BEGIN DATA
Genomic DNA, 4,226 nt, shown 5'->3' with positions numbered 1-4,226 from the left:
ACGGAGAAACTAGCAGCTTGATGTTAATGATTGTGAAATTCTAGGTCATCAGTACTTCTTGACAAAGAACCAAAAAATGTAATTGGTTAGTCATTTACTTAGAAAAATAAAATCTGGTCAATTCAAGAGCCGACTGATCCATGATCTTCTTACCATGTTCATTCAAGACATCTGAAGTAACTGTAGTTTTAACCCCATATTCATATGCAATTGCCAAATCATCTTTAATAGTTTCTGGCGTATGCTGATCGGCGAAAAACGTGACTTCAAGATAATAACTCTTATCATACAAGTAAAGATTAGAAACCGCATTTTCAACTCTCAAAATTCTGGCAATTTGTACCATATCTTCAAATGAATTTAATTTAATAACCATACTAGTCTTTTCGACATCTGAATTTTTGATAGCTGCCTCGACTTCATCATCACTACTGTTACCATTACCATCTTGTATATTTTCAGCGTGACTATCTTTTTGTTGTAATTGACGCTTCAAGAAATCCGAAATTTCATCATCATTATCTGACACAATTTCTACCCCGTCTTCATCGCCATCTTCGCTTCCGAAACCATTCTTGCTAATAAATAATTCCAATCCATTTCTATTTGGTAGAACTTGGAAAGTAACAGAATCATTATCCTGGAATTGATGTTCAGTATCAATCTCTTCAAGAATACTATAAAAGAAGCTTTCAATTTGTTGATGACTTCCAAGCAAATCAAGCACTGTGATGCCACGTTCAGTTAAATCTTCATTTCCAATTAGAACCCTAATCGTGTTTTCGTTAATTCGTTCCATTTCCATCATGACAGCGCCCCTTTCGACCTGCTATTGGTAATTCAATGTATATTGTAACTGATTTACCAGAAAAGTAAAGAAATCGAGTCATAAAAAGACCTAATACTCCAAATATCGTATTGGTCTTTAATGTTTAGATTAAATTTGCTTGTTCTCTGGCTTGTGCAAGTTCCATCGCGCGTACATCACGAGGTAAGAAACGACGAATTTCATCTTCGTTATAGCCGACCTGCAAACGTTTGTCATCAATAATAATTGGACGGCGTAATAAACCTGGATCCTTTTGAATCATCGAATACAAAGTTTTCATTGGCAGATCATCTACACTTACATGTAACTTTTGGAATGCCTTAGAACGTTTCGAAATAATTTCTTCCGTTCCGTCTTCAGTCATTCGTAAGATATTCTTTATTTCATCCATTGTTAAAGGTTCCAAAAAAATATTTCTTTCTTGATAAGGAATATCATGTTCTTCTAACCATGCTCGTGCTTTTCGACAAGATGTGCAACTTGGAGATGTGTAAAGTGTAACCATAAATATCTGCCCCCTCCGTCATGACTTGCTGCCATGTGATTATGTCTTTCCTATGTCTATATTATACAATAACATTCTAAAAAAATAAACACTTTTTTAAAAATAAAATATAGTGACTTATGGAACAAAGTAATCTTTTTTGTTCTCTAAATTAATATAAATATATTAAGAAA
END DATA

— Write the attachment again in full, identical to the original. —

Genomic DNA, 4,226 nt, shown 5'->3' with positions numbered 1-4,226 from the left:
ACGGAGAAACTAGCAGCTTGATGTTAATGATTGTGAAATTCTAGGTCATCAGTACTTCTTGACAAAGAACCAAAAAATGTAATTGGTTAGTCATTTACTTAGAAAAATAAAATCTGGTCAATTCAAGAGCCGACTGATCCATGATCTTCTTACCATGTTCATTCAAGACATCTGAAGTAACTGTAGTTTTAACCCCATATTCATATGCAATTGCCAAATCATCTTTAATAGTTTCTGGCGTATGCTGATCGGCGAAAAACGTGACTTCAAGATAATAACTCTTATCATACAAGTAAAGATTAGAAACCGCATTTTCAACTCTCAAAATTCTGGCAATTTGTACCATATCTTCAAATGAATTTAATTTAATAACCATACTAGTCTTTTCGACATCTGAATTTTTGATAGCTGCCTCGACTTCATCATCACTACTGTTACCATTACCATCTTGTATATTTTCAGCGTGACTATCTTTTTGTTGTAATTGACGCTTCAAGAAATCCGAAATTTCATCATCATTATCTGACACAATTTCTACCCCGTCTTCATCGCCATCTTCGCTTCCGAAACCATTCTTGCTAATAAATAATTCCAATCCATTTCTATTTGGTAGAACTTGGAAAGTAACAGAATCATTATCCTGGAATTGATGTTCAGTATCAATCTCTTCAAGAATACTATAAAAGAAGCTTTCAATTTGTTGATGACTTCCAAGCAAATCAAGCACTGTGATGCCACGTTCAGTTAAATCTTCATTTCCAATTAGAACCCTAATCGTGTTTTCGTTAATTCGTTCCATTTCCATCATGACAGCGCCCCTTTCGACCTGCTATTGGTAATTCAATGTATATTGTAACTGATTTACCAGAAAAGTAAAGAAATCGAGTCATAAAAAGACCTAATACTCCAAATATCGTATTGGTCTTTAATGTTTAGATTAAATTTGCTTGTTCTCTGGCTTGTGCAAGTTCCATCGCGCGTACATCACGAGGTAAGAAACGACGAATTTCATCTTCGTTATAGCCGACCTGCAAACGTTTGTCATCAATAATAATTGGACGGCGTAATAAACCTGGATCCTTTTGAATCATCGAATACAAAGTTTTCATTGGCAGATCATCTACACTTACATGTAACTTTTGGAATGCCTTAGAACGTTTCGAAATAATTTCTTCCGTTCCGTCTTCAGTCATTCGTAAGATATTCTTTATTTCATCCATTGTTAAAGGTTCCAAAAAAATATTTCTTTCTTGATAAGGAATATCATGTTCTTCTAACCATGCTCGTGCTTTTCGACAAGATGTGCAACTTGGAGATGTGTAAAGTGTAACCATAAATATCTGCCCCCTCCGTCATGACTTGCTGCCATGTGATTATGTCTTTCCTATGTCTATATTATACAATAACATTCTAAAAAAATAAACACTTTTTTAAAAATAAAATATAGTGACTTATGGAACAAAGTAATCTTTTTTGTTCTCTAAATTAATATAAATATATTAAGAAA